from the editor's desk

Lucy Dougan’s ‘The Guardians’

We are very happy to be able to publish Fay Zwicky’s launch of The Guardians, from Crow Books, on May 27, 2015. This beautiful event celebrated the success of one of our own, so was very exciting for us! The added treat was Fay’s lovely reading of Lucy’s work.

I’m very happy that Lucy asked me to launch The Guardians. Nothing could have given me greater pleasure at this stage of my life though I have to admit to feeling nervous about it. I can’t believe seven years have passed since I launched Lucy’s second collection entitled White Claya memorable and touching book that kicked off all kinds of sympathetic insights into what’s commonly called the human condition. I knew it in my bones that this new book would be a humdinger—and it certainly is. Very personal poems, as diverse as they are compelling.

Lucy has a very distinguished literary CV. Her first book, Memory Shell, won the Mary Gilmore Award. The manuscript of her second collection, White Clay, won the Alec Bolton Award. She was poetry editor of the journal, HEAT, for many years and published two chapbooks in 2011. She has since been instrumental in keeping Westerly afloat. Not to forget all the time devoted to family and friends like me who take up more time than their fair share.

I know it’s unfashionable to confuse morality and aesthetic but I’m going to do so anyway. I think there’s a good reason why Lucy’s work sticks in the mind and the heart. The great tenor, Luciano Pavarotti, put his finger on the matter years ago when he said, “A bad man may sing a song good but you don’t remember the song.” The impact of Lucy’s poems, the haunting delicacy of their articulation, has a lot to do with the absence of ego. It’s a poetry conceived in the soul rather than the wits. Or, to use a homely metaphor, it’s the difference between reading botanical labels as opposed to actually absorbing the look and feel of a tree or a plant.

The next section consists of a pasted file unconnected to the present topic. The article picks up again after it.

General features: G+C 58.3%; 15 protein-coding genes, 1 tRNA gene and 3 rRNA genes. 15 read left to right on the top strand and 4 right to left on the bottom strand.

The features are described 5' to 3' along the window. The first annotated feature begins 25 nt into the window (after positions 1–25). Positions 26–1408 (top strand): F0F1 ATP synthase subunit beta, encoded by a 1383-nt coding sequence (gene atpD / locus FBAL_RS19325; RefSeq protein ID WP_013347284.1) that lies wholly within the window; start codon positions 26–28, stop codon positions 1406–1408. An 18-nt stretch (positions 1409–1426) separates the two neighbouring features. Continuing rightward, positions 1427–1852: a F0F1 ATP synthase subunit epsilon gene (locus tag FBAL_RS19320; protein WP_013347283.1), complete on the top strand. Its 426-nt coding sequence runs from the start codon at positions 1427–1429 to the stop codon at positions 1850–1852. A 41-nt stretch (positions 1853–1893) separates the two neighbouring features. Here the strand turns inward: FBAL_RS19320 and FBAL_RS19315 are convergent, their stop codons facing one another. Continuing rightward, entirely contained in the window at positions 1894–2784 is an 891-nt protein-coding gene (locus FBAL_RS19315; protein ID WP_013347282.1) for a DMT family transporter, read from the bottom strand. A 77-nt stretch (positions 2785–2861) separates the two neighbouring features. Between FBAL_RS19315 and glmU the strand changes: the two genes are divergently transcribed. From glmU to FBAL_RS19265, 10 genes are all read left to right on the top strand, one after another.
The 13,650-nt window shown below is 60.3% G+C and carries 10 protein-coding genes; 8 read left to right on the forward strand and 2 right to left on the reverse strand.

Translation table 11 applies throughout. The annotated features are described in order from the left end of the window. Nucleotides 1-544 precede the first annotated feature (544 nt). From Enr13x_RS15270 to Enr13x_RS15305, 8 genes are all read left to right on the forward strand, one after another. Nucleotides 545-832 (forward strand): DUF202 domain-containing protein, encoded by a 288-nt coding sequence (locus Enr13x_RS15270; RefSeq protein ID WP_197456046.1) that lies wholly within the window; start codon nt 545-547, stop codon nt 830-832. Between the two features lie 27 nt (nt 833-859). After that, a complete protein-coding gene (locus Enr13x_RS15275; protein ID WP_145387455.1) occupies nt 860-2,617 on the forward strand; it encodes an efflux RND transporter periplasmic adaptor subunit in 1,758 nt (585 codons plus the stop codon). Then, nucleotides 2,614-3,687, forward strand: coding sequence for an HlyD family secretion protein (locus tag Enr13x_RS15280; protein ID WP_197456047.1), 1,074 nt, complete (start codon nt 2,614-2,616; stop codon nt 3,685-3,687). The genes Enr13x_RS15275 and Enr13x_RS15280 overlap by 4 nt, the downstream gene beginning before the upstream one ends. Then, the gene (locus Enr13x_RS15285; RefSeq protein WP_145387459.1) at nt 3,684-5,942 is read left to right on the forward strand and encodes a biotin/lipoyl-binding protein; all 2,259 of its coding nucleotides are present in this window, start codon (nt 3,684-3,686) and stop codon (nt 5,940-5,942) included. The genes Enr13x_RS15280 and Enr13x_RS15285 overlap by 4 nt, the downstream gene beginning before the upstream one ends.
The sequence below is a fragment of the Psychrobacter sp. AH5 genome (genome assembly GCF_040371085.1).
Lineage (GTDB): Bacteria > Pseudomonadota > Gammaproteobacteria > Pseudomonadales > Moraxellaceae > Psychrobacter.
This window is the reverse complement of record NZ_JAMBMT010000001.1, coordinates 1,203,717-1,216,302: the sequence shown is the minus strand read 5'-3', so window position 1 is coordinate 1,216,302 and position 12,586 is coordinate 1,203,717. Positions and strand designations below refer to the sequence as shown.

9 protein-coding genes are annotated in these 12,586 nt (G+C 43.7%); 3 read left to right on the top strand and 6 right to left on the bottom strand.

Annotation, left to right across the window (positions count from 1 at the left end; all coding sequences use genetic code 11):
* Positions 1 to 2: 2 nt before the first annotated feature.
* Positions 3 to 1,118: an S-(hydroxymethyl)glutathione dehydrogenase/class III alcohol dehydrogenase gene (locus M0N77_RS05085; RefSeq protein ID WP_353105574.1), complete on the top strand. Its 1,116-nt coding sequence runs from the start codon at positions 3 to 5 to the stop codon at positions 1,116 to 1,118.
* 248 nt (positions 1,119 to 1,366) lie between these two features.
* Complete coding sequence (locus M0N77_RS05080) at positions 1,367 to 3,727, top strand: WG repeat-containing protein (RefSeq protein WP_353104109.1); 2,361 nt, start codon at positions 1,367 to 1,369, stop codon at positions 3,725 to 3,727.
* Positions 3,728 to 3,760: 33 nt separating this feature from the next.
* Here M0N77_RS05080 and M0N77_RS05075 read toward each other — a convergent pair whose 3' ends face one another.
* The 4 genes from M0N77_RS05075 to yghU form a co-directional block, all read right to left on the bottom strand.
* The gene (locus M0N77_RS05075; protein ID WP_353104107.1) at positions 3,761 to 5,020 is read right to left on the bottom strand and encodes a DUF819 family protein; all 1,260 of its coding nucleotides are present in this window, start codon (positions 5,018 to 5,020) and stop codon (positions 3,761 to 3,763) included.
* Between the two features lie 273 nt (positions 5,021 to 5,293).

Lucy has been a valued and generous sharer of her insights garnered after much soul-searching. The very effort and patience required implies a kind of moral poise.

For those of you old enough to know what a Latin root is (and I don’t mean shagging a Flamenco dancer), the name Lucy means “bringer of light’” Lucina was also the Roman goddess of the travails of women. Never was a poet more aptly named for, despite the confessional nature of so many of her poems, you never feel invaded or manipulated into feelings you might not have or responses you can’t genuinely summon. I can’t help but remember what Elizabeth Bishop said about confessional poetry when she complained that “the tendency is to over do the morbidity. You just wish they’d kept some of these things to themselves.” I agree wholeheartedly: Lucy certainly spares us emotional wallow.

“Working quietly at the edges” (her own words), she invites the reader to enter her bewitched and sometimes bemused half-human world that makes the invitation irresistible. Any poet willing to confess to sharing “leftover lamb” with the cat wins my attention and affection immediately. No fear of morbidity here…